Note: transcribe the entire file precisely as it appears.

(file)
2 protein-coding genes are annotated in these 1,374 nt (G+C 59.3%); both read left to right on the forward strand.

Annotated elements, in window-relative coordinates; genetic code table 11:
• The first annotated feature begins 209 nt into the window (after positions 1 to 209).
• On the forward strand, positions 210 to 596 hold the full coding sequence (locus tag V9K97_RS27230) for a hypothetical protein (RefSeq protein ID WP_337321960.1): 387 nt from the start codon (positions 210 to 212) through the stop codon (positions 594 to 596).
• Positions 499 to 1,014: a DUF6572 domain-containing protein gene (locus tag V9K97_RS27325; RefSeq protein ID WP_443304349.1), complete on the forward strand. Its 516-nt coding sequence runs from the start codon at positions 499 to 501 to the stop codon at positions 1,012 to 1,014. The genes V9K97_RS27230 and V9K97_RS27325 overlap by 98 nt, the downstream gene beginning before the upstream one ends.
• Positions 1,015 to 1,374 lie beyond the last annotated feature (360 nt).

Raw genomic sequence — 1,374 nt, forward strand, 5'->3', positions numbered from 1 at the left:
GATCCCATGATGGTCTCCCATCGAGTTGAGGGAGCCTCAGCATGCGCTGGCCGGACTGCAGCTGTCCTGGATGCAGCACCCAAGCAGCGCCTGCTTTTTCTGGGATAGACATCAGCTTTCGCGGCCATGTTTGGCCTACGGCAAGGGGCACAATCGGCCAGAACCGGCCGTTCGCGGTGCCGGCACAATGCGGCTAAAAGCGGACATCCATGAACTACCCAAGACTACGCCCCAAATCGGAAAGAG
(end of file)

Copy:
2 protein-coding genes are annotated in these 1,374 nt (G+C 59.3%); both read left to right on the forward strand.

Annotated elements, in window-relative coordinates; genetic code table 11:
• The first annotated feature begins 209 nt into the window (after positions 1 to 209).
• On the forward strand, positions 210 to 596 hold the full coding sequence (locus tag V9K97_RS27230) for a hypothetical protein (RefSeq protein ID WP_337321960.1): 387 nt from the start codon (positions 210 to 212) through the stop codon (positions 594 to 596).
• Positions 499 to 1,014: a DUF6572 domain-containing protein gene (locus tag V9K97_RS27325; RefSeq protein ID WP_443304349.1), complete on the forward strand. Its 516-nt coding sequence runs from the start codon at positions 499 to 501 to the stop codon at positions 1,012 to 1,014. The genes V9K97_RS27230 and V9K97_RS27325 overlap by 98 nt, the downstream gene beginning before the upstream one ends.
• Positions 1,015 to 1,374 lie beyond the last annotated feature (360 nt).

Raw genomic sequence — 1,374 nt, forward strand, 5'->3', positions numbered from 1 at the left:
GATCCCATGATGGTCTCCCATCGAGTTGAGGGAGCCTCAGCATGCGCTGGCCGGACTGCAGCTGTCCTGGATGCAGCACCCAAGCAGCGCCTGCTTTTTCTGGGATAGACATCAGCTTTCGCGGCCATGTTTGGCCTACGGCAAGGGGCACAATCGGCCAGAACCGGCCGTTCGCGGTGCCGGCACAATGCGGCTAAAAGCGGACATCCATGAACTACCCAAGACTACGCCCCAAATCGGAAAGAG